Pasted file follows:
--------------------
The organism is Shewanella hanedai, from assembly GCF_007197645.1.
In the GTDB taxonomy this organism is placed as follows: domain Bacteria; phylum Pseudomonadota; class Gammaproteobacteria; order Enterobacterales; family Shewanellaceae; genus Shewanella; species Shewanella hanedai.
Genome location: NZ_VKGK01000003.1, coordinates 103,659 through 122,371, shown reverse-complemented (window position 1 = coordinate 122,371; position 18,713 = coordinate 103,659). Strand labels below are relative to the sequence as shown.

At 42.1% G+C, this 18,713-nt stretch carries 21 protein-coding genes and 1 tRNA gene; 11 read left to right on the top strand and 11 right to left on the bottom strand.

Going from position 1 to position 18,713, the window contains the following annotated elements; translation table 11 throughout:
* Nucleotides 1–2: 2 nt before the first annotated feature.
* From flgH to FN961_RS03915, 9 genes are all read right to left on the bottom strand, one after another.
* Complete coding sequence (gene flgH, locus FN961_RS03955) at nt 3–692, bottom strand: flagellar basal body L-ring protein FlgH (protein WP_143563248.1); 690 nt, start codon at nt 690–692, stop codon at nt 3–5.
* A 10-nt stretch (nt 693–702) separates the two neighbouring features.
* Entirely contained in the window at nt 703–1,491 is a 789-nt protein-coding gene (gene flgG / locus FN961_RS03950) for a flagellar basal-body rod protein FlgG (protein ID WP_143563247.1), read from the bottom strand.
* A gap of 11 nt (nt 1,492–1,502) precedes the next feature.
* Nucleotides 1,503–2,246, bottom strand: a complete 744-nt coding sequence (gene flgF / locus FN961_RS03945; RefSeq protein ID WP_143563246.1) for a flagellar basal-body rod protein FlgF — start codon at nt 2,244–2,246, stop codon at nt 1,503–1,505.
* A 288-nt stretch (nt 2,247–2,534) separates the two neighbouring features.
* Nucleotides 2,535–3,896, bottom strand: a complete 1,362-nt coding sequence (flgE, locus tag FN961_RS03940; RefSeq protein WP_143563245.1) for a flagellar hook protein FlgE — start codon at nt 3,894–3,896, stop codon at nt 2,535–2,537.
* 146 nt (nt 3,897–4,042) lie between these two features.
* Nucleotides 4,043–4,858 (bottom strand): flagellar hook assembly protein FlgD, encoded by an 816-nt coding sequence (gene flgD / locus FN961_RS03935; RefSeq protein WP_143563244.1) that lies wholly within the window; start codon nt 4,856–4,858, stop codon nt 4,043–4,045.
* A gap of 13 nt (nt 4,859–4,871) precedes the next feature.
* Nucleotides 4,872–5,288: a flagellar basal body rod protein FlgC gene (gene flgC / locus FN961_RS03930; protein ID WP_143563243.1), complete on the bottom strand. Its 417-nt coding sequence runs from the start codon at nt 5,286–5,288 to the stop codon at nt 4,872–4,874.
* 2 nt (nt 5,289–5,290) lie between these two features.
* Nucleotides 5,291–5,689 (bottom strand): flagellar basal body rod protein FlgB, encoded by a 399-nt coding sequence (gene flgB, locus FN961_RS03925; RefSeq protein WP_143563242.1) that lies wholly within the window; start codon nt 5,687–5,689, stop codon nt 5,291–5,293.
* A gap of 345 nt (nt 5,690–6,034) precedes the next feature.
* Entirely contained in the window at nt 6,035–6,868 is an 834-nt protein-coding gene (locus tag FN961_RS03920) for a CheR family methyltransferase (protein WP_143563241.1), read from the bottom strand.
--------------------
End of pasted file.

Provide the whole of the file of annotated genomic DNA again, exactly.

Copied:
The organism is Shewanella hanedai, from assembly GCF_007197645.1.
In the GTDB taxonomy this organism is placed as follows: domain Bacteria; phylum Pseudomonadota; class Gammaproteobacteria; order Enterobacterales; family Shewanellaceae; genus Shewanella; species Shewanella hanedai.
Genome location: NZ_VKGK01000003.1, coordinates 103,659 through 122,371, shown reverse-complemented (window position 1 = coordinate 122,371; position 18,713 = coordinate 103,659). Strand labels below are relative to the sequence as shown.

At 42.1% G+C, this 18,713-nt stretch carries 21 protein-coding genes and 1 tRNA gene; 11 read left to right on the top strand and 11 right to left on the bottom strand.

Going from position 1 to position 18,713, the window contains the following annotated elements; translation table 11 throughout:
* Nucleotides 1–2: 2 nt before the first annotated feature.
* From flgH to FN961_RS03915, 9 genes are all read right to left on the bottom strand, one after another.
* Complete coding sequence (gene flgH, locus FN961_RS03955) at nt 3–692, bottom strand: flagellar basal body L-ring protein FlgH (protein WP_143563248.1); 690 nt, start codon at nt 690–692, stop codon at nt 3–5.
* A 10-nt stretch (nt 693–702) separates the two neighbouring features.
* Entirely contained in the window at nt 703–1,491 is a 789-nt protein-coding gene (gene flgG / locus FN961_RS03950) for a flagellar basal-body rod protein FlgG (protein ID WP_143563247.1), read from the bottom strand.
* A gap of 11 nt (nt 1,492–1,502) precedes the next feature.
* Nucleotides 1,503–2,246, bottom strand: a complete 744-nt coding sequence (gene flgF / locus FN961_RS03945; RefSeq protein ID WP_143563246.1) for a flagellar basal-body rod protein FlgF — start codon at nt 2,244–2,246, stop codon at nt 1,503–1,505.
* A 288-nt stretch (nt 2,247–2,534) separates the two neighbouring features.
* Nucleotides 2,535–3,896, bottom strand: a complete 1,362-nt coding sequence (flgE, locus tag FN961_RS03940; RefSeq protein WP_143563245.1) for a flagellar hook protein FlgE — start codon at nt 3,894–3,896, stop codon at nt 2,535–2,537.
* 146 nt (nt 3,897–4,042) lie between these two features.
* Nucleotides 4,043–4,858 (bottom strand): flagellar hook assembly protein FlgD, encoded by an 816-nt coding sequence (gene flgD / locus FN961_RS03935; RefSeq protein WP_143563244.1) that lies wholly within the window; start codon nt 4,856–4,858, stop codon nt 4,043–4,045.
* A gap of 13 nt (nt 4,859–4,871) precedes the next feature.
* Nucleotides 4,872–5,288: a flagellar basal body rod protein FlgC gene (gene flgC / locus FN961_RS03930; protein ID WP_143563243.1), complete on the bottom strand. Its 417-nt coding sequence runs from the start codon at nt 5,286–5,288 to the stop codon at nt 4,872–4,874.
* 2 nt (nt 5,289–5,290) lie between these two features.
* Nucleotides 5,291–5,689 (bottom strand): flagellar basal body rod protein FlgB, encoded by a 399-nt coding sequence (gene flgB, locus FN961_RS03925; RefSeq protein WP_143563242.1) that lies wholly within the window; start codon nt 5,687–5,689, stop codon nt 5,291–5,293.
* A gap of 345 nt (nt 5,690–6,034) precedes the next feature.
* Entirely contained in the window at nt 6,035–6,868 is an 834-nt protein-coding gene (locus tag FN961_RS03920) for a CheR family methyltransferase (protein WP_143563241.1), read from the bottom strand.